Constipation is highly typical, and it can occasionally be accompanied by back pain. Let’s examine why the two may coexist and how you can achieve relief.
Most people experience constipation at least once in their lifetime. It is a common condition. Back pain is occasionally a sign of the illness.
Symptoms Of Constipation
Constipation can be extremely uncomfortable, as anyone who has had an episode can attest.
Several typical symptoms are listed below:
- Sporadic bowel motions (fewer than three bowel movements a week)
- Faeces that are lumpy, hard, or dry
- Stools that are hard to pass
- Stomach pains, cramps, or pain in the abdomen
- The feeling of pressure or heaviness in your gut (bloating)
- Increased bloating (passing gas)
Less frequent other constipation symptoms include the following:
- Reduced appetite
- Not enough energy
- A low backache
Constipation’s symptoms may lead to additional problems
For instance, if you find a problem while trying to pass stools, this could result in a hernia, a slight bulge, or a lump in the groin or abdomen. A hernia can cause excruciating discomfort, typically made worse by lifting, leaning down, or coughing and sneezing.
Anal fissures, tiny tears or rips on the anus, can also be caused by exerting too much effort or having huge and complex bowel movements. Another possible adverse effect is hemorrhoids, which are bulging, itchy, painful blood vessels in the rectal area that have the potential to bleed.
Let’s say that you shouldn’t ignore constipation.
If neglected, even mild instances might progressively deteriorate.
When you have symptoms, it’s crucial to look for the underlying cause to choose the best course of action for treatment.
Major Causes Of Constipation
Low-fibre diets and inadequate hydration are two of the most typical causes of constipation. Constipation, however, can also be brought on by a wide range of other circumstances.
Constipation may have several causes, including:
- Dehydration (not drinking enough water) (not drinking enough water)
- Fibre-poor diet
- Absence of exercise
- Certain medicines
- Intestine blockage
- Fecal obstruction
- Spinal cord damage
- Metabolic issues, such as thyroid problems
- Rectal or colon cancer
Now, can constipation cause back pain? Well, It’s crucial to understand that your pain may not be coming from your constipation. Instead, the fundamental reason for your back pain may not be related to anything else.
The following is a list of typical ailments that might result in back pain:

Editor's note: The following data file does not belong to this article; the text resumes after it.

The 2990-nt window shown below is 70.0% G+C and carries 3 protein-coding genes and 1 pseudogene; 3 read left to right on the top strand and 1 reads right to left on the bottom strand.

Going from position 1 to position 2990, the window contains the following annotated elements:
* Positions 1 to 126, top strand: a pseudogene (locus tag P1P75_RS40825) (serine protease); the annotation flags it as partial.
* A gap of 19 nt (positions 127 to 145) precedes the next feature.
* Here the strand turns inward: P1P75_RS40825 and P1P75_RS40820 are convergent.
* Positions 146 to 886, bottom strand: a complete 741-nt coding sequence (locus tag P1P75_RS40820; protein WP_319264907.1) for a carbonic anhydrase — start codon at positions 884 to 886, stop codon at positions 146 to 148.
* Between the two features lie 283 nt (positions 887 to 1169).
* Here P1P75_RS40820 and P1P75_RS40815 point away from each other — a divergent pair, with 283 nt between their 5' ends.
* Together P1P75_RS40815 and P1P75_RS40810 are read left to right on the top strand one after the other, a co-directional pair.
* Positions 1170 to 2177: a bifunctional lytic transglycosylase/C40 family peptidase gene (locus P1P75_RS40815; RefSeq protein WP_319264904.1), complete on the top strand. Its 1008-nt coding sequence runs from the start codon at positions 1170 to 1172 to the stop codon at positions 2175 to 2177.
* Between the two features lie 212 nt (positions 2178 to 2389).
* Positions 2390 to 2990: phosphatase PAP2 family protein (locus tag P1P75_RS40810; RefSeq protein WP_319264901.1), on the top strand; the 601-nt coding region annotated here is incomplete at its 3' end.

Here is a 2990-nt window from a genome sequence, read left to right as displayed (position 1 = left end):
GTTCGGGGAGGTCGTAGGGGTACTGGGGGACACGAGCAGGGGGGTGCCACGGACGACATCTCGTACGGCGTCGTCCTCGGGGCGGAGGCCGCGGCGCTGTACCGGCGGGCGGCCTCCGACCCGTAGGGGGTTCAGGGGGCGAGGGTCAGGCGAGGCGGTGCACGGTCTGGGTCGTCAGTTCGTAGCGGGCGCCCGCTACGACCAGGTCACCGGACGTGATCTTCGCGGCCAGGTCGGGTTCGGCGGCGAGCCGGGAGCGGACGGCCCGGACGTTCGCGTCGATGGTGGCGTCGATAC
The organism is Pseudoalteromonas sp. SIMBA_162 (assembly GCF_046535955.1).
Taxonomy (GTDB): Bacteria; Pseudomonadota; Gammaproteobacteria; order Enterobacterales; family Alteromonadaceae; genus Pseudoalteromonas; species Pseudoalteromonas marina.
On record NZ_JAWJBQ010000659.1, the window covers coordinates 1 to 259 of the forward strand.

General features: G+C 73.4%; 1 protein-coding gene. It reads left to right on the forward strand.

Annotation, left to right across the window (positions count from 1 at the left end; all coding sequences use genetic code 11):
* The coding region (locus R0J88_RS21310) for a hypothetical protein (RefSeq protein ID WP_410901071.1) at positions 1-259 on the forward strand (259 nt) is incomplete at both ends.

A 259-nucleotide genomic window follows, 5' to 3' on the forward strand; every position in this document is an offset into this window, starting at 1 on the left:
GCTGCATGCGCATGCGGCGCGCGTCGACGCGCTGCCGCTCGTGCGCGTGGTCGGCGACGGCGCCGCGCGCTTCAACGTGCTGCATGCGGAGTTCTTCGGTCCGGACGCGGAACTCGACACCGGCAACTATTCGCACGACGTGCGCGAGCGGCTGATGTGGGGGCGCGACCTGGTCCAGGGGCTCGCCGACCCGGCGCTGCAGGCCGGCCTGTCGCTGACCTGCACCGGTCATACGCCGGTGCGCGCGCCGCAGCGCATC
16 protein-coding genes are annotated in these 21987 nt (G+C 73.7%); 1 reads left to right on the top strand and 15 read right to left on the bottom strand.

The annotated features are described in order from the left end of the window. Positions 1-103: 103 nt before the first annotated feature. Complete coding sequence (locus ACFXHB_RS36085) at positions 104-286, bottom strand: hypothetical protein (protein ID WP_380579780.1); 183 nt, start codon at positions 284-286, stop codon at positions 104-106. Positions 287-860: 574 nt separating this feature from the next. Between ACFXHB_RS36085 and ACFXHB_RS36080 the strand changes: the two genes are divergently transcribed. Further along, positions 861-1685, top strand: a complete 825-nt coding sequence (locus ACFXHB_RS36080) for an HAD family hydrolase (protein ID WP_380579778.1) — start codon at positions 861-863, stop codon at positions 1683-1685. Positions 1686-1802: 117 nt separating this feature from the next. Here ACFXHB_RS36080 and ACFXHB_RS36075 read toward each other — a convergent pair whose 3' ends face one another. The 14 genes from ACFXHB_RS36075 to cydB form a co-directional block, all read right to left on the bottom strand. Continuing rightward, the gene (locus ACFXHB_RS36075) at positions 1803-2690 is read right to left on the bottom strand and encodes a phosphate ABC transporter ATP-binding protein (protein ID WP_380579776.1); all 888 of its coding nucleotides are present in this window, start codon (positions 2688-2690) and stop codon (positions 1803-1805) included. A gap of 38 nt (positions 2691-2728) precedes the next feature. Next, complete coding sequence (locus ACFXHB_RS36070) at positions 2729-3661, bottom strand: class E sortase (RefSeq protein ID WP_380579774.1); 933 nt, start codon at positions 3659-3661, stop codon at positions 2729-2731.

- Muscle ache
- Unhealthy body weight
- Absence of motion
- Spinal cord damage
- Disc herniation
Home treatments for constipation are typically helpful for mild instances. Increasing your intake of high-fibre meals is one of the best strategies to cure and prevent constipation. But you should also keep a check on your trigger points.
Several foods, like prunes, have developed a reputation as natural stool softeners due to their high fibre content. Try including any foods in the table below for a high-fibre diet if you have constipation or are prone to getting it.
Increased water consumption is another effective strategy for treating and preventing constipation. Adding additional water will assist your faeces in becoming softer and easier to pass.
Other popular methods for relieving constipation quickly include fibre supplements, over-the-counter (OTC) stool softeners, and stimulant laxatives.
Chronic constipation is a symptom of the prevalent illness of irritable bowel syndrome (IBS). Urinary difficulties might result from persistent, chronic constipation and other concerns. You might wish to talk with your doctor about treatment options if you experience chronic constipation.
Constipation, cramping, bloating, abdominal pain, and gas are symptoms of this condition affecting the large intestine.
Usually, medical professionals will advise changing your diet and leading a different lifestyle to manage your chronic pain.
Your doctor might occasionally recommend medicine to treat or prevent constipation. However, this is typically a last resort and is only suggested after other measures, such as dietary changes, increased exercise levels, and water intake, have failed to induce regular bowel movements.